off the charts
BEYOND THE NUMBERS
BEYOND THE NUMBERS
Social Security’s #1 Priority: Raise Share of Payroll Tax Going to Disability Insurance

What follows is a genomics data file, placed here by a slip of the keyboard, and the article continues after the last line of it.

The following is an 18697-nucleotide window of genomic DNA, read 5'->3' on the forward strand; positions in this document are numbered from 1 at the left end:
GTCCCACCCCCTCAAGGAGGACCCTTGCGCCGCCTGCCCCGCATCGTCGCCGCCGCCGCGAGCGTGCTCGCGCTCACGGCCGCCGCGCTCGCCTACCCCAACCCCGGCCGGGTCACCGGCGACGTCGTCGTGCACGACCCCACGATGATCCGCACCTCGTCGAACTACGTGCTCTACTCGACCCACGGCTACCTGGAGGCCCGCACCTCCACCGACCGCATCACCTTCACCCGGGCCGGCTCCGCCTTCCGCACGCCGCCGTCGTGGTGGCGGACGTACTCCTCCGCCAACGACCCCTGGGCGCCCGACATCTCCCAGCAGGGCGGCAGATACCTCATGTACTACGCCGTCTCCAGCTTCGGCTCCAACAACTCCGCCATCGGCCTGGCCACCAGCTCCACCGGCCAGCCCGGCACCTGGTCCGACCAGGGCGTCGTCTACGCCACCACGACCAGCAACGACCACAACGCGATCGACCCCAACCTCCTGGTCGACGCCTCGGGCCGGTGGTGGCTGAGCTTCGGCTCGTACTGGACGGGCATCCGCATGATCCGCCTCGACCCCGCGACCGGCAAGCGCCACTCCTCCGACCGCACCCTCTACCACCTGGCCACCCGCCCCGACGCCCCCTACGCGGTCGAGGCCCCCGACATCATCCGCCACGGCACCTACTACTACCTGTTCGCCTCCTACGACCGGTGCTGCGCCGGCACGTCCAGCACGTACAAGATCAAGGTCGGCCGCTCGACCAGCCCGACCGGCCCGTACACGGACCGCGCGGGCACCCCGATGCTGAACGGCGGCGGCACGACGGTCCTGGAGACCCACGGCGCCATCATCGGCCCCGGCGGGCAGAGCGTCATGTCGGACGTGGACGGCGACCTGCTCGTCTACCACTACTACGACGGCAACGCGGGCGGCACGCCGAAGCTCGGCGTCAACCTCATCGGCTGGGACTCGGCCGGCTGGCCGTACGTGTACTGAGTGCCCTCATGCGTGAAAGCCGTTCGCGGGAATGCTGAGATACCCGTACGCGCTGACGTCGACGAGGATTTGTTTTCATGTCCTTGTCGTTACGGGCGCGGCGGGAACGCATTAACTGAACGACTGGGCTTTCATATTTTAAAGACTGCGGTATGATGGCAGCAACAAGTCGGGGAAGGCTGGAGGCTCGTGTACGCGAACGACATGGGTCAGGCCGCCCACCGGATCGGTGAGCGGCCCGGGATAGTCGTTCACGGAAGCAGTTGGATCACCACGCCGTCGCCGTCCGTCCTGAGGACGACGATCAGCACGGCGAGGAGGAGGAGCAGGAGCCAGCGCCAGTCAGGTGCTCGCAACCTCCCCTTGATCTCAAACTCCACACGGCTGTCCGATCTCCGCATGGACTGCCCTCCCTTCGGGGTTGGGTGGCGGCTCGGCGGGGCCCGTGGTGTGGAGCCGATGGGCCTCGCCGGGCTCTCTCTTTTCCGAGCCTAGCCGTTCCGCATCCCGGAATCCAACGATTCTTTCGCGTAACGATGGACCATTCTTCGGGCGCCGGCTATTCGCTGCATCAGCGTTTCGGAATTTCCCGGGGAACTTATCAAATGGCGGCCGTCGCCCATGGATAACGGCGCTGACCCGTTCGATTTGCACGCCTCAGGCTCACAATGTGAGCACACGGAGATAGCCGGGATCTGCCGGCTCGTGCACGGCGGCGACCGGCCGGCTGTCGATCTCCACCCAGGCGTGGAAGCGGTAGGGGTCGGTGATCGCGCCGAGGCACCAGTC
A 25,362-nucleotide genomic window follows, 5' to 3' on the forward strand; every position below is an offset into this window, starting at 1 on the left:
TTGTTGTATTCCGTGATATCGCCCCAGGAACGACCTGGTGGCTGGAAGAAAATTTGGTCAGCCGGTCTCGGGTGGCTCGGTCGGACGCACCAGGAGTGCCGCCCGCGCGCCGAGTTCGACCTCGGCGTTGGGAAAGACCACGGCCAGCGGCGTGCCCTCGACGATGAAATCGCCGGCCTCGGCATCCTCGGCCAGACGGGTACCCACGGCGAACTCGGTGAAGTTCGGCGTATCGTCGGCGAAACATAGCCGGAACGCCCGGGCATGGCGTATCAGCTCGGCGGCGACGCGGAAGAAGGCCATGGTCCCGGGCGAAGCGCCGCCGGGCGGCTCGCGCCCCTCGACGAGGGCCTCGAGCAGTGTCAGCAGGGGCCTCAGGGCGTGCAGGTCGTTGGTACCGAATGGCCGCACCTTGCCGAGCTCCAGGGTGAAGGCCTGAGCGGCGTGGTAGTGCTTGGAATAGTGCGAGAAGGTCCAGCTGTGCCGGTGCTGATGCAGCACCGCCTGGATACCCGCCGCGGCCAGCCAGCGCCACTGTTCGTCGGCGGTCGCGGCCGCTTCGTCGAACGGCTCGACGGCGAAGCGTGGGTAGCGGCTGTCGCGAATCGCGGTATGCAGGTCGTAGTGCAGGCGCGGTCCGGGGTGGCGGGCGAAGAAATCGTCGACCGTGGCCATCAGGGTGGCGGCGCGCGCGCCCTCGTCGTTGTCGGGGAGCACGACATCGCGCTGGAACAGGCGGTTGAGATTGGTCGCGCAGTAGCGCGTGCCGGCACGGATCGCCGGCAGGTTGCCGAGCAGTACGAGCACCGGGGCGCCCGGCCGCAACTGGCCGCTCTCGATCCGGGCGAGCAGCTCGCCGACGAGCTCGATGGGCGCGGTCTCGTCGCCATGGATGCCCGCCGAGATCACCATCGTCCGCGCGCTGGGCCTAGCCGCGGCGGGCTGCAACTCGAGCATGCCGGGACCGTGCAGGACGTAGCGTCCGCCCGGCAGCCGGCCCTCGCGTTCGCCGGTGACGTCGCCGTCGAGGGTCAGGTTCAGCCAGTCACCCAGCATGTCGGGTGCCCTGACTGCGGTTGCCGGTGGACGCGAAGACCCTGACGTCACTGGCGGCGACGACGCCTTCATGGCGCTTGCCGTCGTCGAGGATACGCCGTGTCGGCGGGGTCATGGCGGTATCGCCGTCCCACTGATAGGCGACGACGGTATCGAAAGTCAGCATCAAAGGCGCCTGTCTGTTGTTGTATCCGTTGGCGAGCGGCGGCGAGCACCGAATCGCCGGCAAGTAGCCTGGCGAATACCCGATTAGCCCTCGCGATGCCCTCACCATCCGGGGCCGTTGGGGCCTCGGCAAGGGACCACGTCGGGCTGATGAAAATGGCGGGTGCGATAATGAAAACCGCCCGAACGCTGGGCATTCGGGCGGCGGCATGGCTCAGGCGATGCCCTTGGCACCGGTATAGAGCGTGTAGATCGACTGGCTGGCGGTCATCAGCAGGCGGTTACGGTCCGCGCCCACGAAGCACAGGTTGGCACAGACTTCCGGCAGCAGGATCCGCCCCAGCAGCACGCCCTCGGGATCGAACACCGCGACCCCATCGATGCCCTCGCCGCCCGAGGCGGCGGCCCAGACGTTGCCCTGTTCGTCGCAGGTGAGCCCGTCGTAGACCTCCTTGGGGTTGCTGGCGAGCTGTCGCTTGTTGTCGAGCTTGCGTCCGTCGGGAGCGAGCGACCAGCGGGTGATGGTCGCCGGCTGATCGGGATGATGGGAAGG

The Social Security trustees’ new report shows why the program’s immediate priority should be to raise the share of payroll taxes allocated to Disability Insurance (DI) and lower the share allocated to Old-Age and Survivors Insurance to keep the DI trust fund from running out in 2016. Nine million disabled workers face a 20 percent across-the-board cut in DI benefits if the trust fund is depleted. Social Security’s disability and retirement programs are closely linked, so ideally Congress would address DI’s finances as part of a long-term solvency package for Social Security as a whole — one that extends the solvency of both trust funds well beyond 2033, when the combined trust funds face exhaustion. Enacting a balanced solvency package before late 2016, however, is highly unlikely. Surveys find that Americans are willing to pay higher Social Security taxes to preserve and strengthen Social Security for future generations. Yet some politicians argue for preserving solvency solely through benefit cuts. Bridging such sharp divisions will be difficult, and holding DI beneficiaries hostage by refusing to reallocate payroll taxes wouldn’t make the task any easier — or success more likely. Reallocation is unavoidable. Even if policymakers miraculously agreed on a balanced solvency package by 2016, any changes in DI benefits or eligibility would phase in gradually and hence do little to replenish the DI trust fund by 2016. Reallocation is a historically noncontroversial action that policymakers have often taken to shift resources between the two trust funds, in either direction. Both the Bush and Clinton Administrations endorsed it in the early 1990s, and Congress enacted it in 1994 without a single dissenting voice. Reallocation isn’t a “patch” or “kicking the can down the road,” as some contend — descriptions appropriate for the recent House-approved bill to extend the Highway Trust Fund by ten months, or Congress’ repeated one-year delays in implementing scheduled cuts in Medicare payments to doctors. A payroll tax reallocation will keep Social Security’s disability and retirement programs solvent for another 15 to 20 years. And reallocation doesn’t preclude additional actions to strengthen Disability Insurance. Reversing the recent decline in Social Security’s administrative funding would allow the Social Security Administration to process claims more quickly and ensure that recipients remain on the rolls only as long as they are eligible. Changes in the process for approving or denying claims might improve the accuracy and consistency of those disability determinations. We could also test new strategies to help people with disabilities remain in the workforce, as the President’s 2015 budget proposed.
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